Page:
The arabidopsis ALF3-1 mutation causes autoimmunity in the root and identifies a TIR domain protein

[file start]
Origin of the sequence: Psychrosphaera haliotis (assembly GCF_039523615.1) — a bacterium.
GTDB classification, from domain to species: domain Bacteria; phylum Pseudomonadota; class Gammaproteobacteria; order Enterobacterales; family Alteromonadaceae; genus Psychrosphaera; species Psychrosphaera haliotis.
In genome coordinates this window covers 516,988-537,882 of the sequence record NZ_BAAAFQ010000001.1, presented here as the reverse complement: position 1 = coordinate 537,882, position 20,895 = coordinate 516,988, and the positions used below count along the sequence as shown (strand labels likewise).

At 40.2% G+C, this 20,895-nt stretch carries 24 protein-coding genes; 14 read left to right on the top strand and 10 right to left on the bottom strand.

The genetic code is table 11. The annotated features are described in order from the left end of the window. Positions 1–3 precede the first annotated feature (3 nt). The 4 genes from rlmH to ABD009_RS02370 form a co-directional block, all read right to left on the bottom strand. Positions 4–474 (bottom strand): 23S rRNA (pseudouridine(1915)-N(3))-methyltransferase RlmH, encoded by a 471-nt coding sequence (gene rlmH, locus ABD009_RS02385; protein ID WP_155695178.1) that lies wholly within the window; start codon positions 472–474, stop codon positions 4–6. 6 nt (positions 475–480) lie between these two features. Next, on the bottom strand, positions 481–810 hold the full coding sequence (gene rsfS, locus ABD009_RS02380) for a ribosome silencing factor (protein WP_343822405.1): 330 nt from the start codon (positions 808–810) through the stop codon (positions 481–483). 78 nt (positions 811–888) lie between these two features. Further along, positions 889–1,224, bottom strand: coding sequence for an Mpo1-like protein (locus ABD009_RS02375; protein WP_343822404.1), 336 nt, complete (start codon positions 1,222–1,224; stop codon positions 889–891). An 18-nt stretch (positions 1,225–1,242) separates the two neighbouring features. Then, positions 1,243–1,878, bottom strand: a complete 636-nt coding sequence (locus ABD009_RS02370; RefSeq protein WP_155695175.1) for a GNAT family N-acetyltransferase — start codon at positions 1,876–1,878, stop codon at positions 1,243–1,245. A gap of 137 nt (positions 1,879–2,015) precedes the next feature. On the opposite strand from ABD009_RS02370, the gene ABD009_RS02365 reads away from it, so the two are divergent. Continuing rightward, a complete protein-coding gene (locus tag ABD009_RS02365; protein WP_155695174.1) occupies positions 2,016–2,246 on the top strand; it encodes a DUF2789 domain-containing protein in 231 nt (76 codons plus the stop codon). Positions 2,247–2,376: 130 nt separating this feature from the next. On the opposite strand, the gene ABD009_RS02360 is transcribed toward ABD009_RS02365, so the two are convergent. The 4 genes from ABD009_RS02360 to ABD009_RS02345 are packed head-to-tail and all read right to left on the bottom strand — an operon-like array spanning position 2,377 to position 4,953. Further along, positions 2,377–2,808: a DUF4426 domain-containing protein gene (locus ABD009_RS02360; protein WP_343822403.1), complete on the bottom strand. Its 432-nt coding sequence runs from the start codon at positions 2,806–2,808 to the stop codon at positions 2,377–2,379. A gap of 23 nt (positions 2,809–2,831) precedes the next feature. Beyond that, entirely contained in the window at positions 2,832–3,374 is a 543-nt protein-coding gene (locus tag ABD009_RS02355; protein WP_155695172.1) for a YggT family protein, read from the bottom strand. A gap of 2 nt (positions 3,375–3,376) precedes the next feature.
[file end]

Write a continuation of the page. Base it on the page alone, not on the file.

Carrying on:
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Plant defense responses vary depending on the pathogen and intensity of attack. These responses are mediated through two levels of defense, with the first level being pathogen-triggered immunity (PTI) that is triggered by host recognition of microbe-associated molecular patterns (MAMPs). Successful pathogens are able to evade PTI by secreting effector molecules into host cells. These effectors are designed to suppress host defenses. In turn, effectors are inhibited by the second level of plant defense called effector-triggered immunity (ETI). In ETI, intracellular resistance proteins recognize and block effector dampening of host defenses. ETI results in gene expression changes that can lead to localized cell death known as the hypersensitive response (HR) as well as a plant-wide systemic acquired resistance. The Arabidopsis thaliana mutant alf3-1 (aberrant lateral root formation 3-1) was characterized as the first and only case of HR in the root system. The alf3-1 mutant’s primary and lateral roots die unless they are grown in auxin-supplemented medium or at elevated ambient temperature. This thesis describes further characterization of the mutant phenotype and identifies a candidate gene for ALF3. Consistent with an autoimmune response, we found that the alf3-1 mutant has increased production of phenylalanine- and tryptophan-derived defense compounds, as well as increased production of salicylic acid (SA), a plant hormone that mediates innate immunity. Based on gene expression profiling, we found that many immune and defense response genes were expressed highly in alf3-1 compared to wild type (WT). These genes include the SA-responsive PR1 and PBS3 as well as several WRKY transcription factors, a gene family implicated in plant defense. Importantly, we found that the vast majority of defense-related phenotypes dysregulated in alf3-1 returned to WT levels when the mutant was grown at elevated temperatures or in medium supplemented with auxin, conditions that suppress innate immunity. To determine the identity of ALF3, we used whole genome re-sequencing to identify a candidate gene that encodes an uncharacterized TIR domain protein. Because characterized plant TIR domain proteins have been shown to function in plant innate immunity, we hypothesize that alf3-1 is a gain-of-function mutation that causes an autoimmune phenotype in roots.